Cremisan Society of St. Yves

This post appeared on August 8 on the Facebook page of the Society of St. Yves:

The Israeli Supreme Court informed today of its decision on the route of the separation wall in the Cremisan valley in Beit Jala, following the hearing which was held on August 4th, 2014.

The Court decided that as to Israel’s suggested route of the wall, Israel must take into consideration different possibilities by which both Salesian convents in Cremisan are taken in and included within the Palestinian side of the wall. The Court gave Israel until September 4th, 2014 to respond to its decision.

As such, St. Yves’ lawyer Zvi Avni, representing the Salesian Nuns Monestary in Cremisan said today that: “The Court’s decision cannot be considered a final ruling on the case. However, it is a sign that the Court has taken into consideration the importance of respecting religious rights and freedoms and the unity of the Salesian convents”.

The wall being built through the land and homes of Palestinian communities dividing families, isolating them from their farmland and their livelihoods, and cutting off religious institutions, has continually been condemned by international legal institutions. Notably On July 9, 2004, the International Court of Justice found the separation wall to be illegal under international law and international humanitarian law.

It is not finished yet, but this is a reason for singing!

three reasons

20 Aug

During the Mass in Cremisan valley our pilgrim-teachers saw three reasons for why they were praying and singing in the olive grove.

Here are two …

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… and here’s a third.

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These children deserve a green space in which to picnic and play.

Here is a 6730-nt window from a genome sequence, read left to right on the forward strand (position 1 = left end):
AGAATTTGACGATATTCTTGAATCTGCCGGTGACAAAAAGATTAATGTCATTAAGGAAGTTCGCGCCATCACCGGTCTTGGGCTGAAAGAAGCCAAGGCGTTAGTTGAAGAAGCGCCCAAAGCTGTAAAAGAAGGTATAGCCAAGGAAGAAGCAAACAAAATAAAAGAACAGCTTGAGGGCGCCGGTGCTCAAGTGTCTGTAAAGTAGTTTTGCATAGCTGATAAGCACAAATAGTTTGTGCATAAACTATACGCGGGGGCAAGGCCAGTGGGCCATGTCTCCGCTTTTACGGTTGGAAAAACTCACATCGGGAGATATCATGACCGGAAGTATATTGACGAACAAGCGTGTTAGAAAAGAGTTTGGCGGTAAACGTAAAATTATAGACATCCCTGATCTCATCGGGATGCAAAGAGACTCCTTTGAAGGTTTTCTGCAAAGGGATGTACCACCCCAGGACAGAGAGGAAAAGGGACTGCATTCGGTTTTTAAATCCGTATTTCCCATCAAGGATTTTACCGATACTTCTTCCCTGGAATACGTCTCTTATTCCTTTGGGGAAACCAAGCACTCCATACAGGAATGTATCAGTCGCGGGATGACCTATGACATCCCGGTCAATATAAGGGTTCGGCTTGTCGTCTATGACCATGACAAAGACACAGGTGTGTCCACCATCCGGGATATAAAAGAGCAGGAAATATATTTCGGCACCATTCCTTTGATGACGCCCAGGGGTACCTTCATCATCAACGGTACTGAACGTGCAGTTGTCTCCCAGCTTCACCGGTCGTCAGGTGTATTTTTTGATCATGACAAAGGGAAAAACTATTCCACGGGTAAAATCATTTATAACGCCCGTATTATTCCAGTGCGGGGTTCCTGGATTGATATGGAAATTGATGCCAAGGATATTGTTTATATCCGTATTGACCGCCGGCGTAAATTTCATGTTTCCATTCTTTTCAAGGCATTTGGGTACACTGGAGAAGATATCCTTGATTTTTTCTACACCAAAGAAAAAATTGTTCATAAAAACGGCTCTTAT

That’s why we sang and prayed.

 

this chalice

19 Aug

In June our pilgrim-teachers joined Father Ibrahim, the local parish priest of Beit Jala, for the every Friday afternoon Mass in an olive grove of the Cremisan valley. We prayed for a particular answer to a particular prayer: that the Israeli security wall not be built along the proposed route through the valley.

Father Ibrahim told the international visitors and the local people in attendance that the group of teachers that came from Cincinnati in 2012 brought a chalice with their names inscribed on the bottom as a gift to the parish of Beit Jala and as a sign of solidarity and continued prayers. Abouna (Arabic for Father) said that this chalice has been used every week since then.

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It was this chalice that I prepared for Mass with the wine and water.

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It was this chalice that Abouna Ibrahim raised high at the consecration of the Mass, holding the blood of Christ “poured out for us and for all.”

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to Francis from Beit Jala

1 Feb

Shomali and Pope Francis

Pope Francis receives message from Beit Jala Christians

VATICAN – In an audience with Pope Francis at the Vatican, Father Ibrahim Shomali, parish priest of Beit Jala, delivered a message from the people of the city to the Holy Father relating the current suffering of Christian families in the town of Beit Jala.

Fr. Shomali emphasized to the Holy Father the extent of the Israeli oppression regarding the people of Beit Jala, through its expropriation of private lands to open roads and build settlements, including the Wall of Separation, and, more recently, the seizure of lands belonging to the Convent of Cremisan.